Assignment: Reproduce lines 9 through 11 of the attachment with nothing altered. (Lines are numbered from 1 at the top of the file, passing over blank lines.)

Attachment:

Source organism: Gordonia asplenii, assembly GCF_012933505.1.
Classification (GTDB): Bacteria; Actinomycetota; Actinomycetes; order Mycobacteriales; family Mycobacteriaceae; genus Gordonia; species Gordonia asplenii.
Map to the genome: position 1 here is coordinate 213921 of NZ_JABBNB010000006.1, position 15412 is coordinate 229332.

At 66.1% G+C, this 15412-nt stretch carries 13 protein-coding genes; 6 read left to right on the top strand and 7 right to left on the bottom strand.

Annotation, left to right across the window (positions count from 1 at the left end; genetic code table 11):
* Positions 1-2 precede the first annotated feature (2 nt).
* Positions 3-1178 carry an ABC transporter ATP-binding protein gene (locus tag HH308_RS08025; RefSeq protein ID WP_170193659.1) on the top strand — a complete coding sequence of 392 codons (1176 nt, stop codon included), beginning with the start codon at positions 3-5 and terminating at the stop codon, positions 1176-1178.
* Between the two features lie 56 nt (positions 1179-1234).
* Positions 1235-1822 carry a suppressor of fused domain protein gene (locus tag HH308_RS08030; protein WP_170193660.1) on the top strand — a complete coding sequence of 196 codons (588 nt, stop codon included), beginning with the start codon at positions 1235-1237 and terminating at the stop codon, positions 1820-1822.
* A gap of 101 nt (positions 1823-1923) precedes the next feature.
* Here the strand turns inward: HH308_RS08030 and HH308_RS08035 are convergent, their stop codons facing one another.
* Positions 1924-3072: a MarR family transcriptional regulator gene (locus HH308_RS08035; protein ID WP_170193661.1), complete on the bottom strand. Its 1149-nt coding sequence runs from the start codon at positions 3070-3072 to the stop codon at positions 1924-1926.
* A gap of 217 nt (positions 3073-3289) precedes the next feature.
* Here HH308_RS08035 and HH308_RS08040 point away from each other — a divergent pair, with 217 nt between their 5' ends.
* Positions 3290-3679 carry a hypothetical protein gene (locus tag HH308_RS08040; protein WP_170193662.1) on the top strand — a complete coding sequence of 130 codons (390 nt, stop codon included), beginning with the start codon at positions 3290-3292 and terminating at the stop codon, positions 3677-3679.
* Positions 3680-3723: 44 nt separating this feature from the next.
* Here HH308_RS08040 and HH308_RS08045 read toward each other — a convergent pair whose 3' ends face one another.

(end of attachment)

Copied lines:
* Positions 1235-1822 carry a suppressor of fused domain protein gene (locus tag HH308_RS08030; protein WP_170193660.1) on the top strand — a complete coding sequence of 196 codons (588 nt, stop codon included), beginning with the start codon at positions 1235-1237 and terminating at the stop codon, positions 1820-1822.
* A gap of 101 nt (positions 1823-1923) precedes the next feature.
* Here the strand turns inward: HH308_RS08030 and HH308_RS08035 are convergent, their stop codons facing one another.